Ride sharing gets heated: Here’s why the Uber, Lyft protests might not even work

But Lyft driver Edan Alva of Alameda says he isn’t able to live off his earnings. He started driving about four years ago part time, “and that was semi-OK,” he says. When he lost his job he started driving upwards of 60 hours a week, but found the schedule grueling and the money scant.

“There are weeks I’ll log 80 hours at the wheel, and maybe make $1,300 and that’s before paying for gas and maintenance on my car,” says Alva. “I want the company to give time off, sick days, to put something in a pension, all the benefits of a normal workplace because I’m working full-time here.”

As for the vaunted flexibility of a ride-sharing driver job, Alva says simply, “when you’re working 60 to 80 hours a week, there is no flexibility.”

Giving workers benefits would cost millions of dollars

Uber and Lyft’s bosses argued in a June 12 San Francisco Chronicle op-ed piece that drivers demand the flexibility inherent in gig work but added that the companies would be willing to set aside funds to cover so-called worker-determined benefits that could include paid time-off to retirement planning. Representatives of both Uber and Lyft referred USA TODAY to the article when asked about AB 5 and declined to be interviewed. 

Uber CEO Dara Khosrowshahi and Lyft co-founders Logan Green and John Zimmer wrote, “We can work with the California Legislature to establish a commitment to driver pay and earnings transparency for the work performed.”

In May, Barclays investment bank estimated that turning California drivers into employees could cost Uber $500 million a year and Lyft $290 million. 

Dan Ives, who watches ride-sharing trends for Wedbush Securities, recently published a note saying that AB 5 represents a “clear long-term risk” to Uber and Lyft.

“At a high level, AB 5 is a torpedo to the gig economy,” says Ives. “The business models of Uber and Lyft and many of these companies aren’t built to define people as employees. There may well be unintended consequences when the economy is impacted by legislated issues such as this one.”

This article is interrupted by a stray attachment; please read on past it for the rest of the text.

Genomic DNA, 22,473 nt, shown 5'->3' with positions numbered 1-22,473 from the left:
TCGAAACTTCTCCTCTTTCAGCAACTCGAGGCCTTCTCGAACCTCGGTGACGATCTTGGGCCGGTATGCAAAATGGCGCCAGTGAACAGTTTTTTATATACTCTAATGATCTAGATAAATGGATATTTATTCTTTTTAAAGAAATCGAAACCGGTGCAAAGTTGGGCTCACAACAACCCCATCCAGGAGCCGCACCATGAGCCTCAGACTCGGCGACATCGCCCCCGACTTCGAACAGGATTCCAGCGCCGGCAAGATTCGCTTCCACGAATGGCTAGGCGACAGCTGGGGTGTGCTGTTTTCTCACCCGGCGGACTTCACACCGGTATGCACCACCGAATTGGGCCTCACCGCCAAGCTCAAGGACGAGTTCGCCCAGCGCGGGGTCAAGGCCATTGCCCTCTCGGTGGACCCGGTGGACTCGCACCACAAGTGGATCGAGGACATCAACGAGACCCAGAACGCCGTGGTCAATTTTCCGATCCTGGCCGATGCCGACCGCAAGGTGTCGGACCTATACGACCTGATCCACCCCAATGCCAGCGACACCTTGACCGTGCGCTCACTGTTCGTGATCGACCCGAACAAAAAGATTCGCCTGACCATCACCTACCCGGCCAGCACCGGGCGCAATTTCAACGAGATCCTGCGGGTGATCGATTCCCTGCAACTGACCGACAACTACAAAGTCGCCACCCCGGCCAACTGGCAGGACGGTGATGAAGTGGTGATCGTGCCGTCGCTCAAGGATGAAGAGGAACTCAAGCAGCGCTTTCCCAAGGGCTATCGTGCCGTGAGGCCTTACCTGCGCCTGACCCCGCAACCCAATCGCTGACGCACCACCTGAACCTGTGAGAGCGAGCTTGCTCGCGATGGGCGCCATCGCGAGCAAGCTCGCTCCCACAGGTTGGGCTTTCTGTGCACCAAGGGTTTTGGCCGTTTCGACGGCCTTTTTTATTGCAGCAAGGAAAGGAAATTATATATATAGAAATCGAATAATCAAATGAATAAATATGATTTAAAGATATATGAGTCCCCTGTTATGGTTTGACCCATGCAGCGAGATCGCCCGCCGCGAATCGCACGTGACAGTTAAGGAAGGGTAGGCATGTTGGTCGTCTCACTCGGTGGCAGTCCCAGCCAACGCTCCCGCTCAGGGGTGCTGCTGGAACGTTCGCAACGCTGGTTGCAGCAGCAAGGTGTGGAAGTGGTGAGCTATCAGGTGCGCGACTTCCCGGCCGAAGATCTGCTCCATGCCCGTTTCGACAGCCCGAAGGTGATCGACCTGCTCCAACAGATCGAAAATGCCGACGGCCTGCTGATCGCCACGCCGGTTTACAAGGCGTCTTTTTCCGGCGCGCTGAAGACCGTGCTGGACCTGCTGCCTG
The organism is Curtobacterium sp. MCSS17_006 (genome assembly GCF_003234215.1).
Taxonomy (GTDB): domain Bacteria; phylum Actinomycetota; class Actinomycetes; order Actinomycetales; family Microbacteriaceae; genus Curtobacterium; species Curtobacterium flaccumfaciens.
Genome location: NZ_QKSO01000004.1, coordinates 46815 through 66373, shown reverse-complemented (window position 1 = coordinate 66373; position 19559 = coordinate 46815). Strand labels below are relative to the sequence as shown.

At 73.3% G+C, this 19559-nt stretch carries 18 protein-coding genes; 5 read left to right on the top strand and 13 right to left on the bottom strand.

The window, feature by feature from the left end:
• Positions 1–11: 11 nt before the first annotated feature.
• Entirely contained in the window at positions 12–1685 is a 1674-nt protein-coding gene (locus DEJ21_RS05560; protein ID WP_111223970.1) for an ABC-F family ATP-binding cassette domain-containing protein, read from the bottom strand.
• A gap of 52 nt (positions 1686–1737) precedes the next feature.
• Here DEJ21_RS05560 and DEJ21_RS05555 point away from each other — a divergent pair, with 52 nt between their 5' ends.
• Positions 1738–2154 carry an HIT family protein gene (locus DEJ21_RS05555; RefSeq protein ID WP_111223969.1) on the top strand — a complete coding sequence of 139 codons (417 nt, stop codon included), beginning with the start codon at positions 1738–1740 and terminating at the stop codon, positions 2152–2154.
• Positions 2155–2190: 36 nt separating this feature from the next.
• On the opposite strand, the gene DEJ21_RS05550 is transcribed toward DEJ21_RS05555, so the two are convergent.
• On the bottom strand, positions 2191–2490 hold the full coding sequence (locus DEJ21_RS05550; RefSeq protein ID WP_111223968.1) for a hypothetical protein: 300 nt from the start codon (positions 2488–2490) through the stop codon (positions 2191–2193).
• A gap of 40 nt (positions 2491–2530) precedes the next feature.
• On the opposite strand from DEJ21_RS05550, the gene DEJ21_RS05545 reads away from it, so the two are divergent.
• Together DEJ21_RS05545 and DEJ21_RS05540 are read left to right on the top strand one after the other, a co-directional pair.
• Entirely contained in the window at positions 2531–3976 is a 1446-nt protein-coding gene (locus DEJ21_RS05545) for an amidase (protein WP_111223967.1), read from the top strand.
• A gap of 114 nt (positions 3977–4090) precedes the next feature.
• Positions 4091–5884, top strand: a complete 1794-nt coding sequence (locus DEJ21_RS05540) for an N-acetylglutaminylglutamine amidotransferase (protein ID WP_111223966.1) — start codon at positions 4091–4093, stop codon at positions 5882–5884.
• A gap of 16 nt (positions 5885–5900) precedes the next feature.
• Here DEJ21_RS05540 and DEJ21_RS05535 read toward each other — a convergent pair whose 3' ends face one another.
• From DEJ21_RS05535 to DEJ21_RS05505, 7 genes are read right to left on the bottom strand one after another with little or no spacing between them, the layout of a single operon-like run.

Jennifer Barrera, executive vice president at the California Chamber of Commerce, the state’s largest business advocacy group, said companies and lawmakers should be able to work out a compromise.

“We need to work on a third classification for our economy of today, one that’s not totally independent nor full-time,” she says. “It has to be something that offers the flexibility people like, but with some worker protections.”

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But Steve Smith, communications director for the California Labor Federation,which is a sponsor of AB 5, said workers deserve more protections.

“Giving workers a few crumbs is not the reality we’re in politically,” says Smith, whose organization represents 2 million California workers. “We see AB 5 as the foundation on which we strengthen the rights of workers in the gig economy across the country.”

Smith dismisses the notion that classifying drivers as employees would inherently eliminate the flexible nature of their job.

“These companies pride themselves on innovation, so they can figure out how to make them employees and retain flexibility,” he says, adding that “paying workers more isn’t going to bankrupt them.”

Labor lawyer William Sokol anticipates more legal wrangling before anything is etched into law. But he says a new day is dawning for gig workers in California, which could have a ripple effect beginning in other Democratic-leaning states such as Washington, Oregon, New York and Massachusetts.

“Option 1 is that we’ll see more wheeling and dealing behind the scenes with representatives of Uber and Lyft, and maybe they’ll get an exemption of some kind,” says Sokol, who lectures on labor studies at San Francisco State University.

“Option 2 is that it passes, and then the real negotiating begins,” he says. “But something will be signed by Newsom, and whatever it is it won’t be a free ride for Uber and Lyft. We’re at an inflection point.”

Follow USA TODAY national correspondent @marcodellacava.